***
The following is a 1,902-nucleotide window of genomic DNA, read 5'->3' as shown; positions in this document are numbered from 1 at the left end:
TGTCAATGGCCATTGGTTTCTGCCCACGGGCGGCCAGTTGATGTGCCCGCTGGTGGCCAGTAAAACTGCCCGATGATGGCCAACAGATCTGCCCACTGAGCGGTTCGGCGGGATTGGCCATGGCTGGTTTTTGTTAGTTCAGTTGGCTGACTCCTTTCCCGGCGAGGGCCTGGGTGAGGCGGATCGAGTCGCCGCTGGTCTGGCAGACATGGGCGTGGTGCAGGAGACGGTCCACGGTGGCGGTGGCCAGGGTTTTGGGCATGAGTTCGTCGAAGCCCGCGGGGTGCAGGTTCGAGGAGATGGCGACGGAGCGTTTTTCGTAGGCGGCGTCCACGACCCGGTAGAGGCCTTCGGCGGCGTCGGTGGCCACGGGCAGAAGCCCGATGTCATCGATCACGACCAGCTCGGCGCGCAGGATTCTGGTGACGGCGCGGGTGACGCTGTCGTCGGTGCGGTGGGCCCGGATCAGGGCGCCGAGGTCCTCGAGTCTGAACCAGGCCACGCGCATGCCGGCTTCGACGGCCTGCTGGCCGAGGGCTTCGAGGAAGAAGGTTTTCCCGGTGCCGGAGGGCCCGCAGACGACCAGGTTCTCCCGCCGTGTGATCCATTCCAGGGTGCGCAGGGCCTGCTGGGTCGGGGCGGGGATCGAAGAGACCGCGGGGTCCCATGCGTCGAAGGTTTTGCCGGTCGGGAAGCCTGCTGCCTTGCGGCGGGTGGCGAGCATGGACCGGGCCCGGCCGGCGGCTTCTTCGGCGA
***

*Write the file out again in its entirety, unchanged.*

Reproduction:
The following is a 1,902-nucleotide window of genomic DNA, read 5'->3' as shown; positions in this document are numbered from 1 at the left end:
TGTCAATGGCCATTGGTTTCTGCCCACGGGCGGCCAGTTGATGTGCCCGCTGGTGGCCAGTAAAACTGCCCGATGATGGCCAACAGATCTGCCCACTGAGCGGTTCGGCGGGATTGGCCATGGCTGGTTTTTGTTAGTTCAGTTGGCTGACTCCTTTCCCGGCGAGGGCCTGGGTGAGGCGGATCGAGTCGCCGCTGGTCTGGCAGACATGGGCGTGGTGCAGGAGACGGTCCACGGTGGCGGTGGCCAGGGTTTTGGGCATGAGTTCGTCGAAGCCCGCGGGGTGCAGGTTCGAGGAGATGGCGACGGAGCGTTTTTCGTAGGCGGCGTCCACGACCCGGTAGAGGCCTTCGGCGGCGTCGGTGGCCACGGGCAGAAGCCCGATGTCATCGATCACGACCAGCTCGGCGCGCAGGATTCTGGTGACGGCGCGGGTGACGCTGTCGTCGGTGCGGTGGGCCCGGATCAGGGCGCCGAGGTCCTCGAGTCTGAACCAGGCCACGCGCATGCCGGCTTCGACGGCCTGCTGGCCGAGGGCTTCGAGGAAGAAGGTTTTCCCGGTGCCGGAGGGCCCGCAGACGACCAGGTTCTCCCGCCGTGTGATCCATTCCAGGGTGCGCAGGGCCTGCTGGGTCGGGGCGGGGATCGAAGAGACCGCGGGGTCCCATGCGTCGAAGGTTTTGCCGGTCGGGAAGCCTGCTGCCTTGCGGCGGGTGGCGAGCATGGACCGGGCCCGGCCGGCGGCTTCTTCGGCGA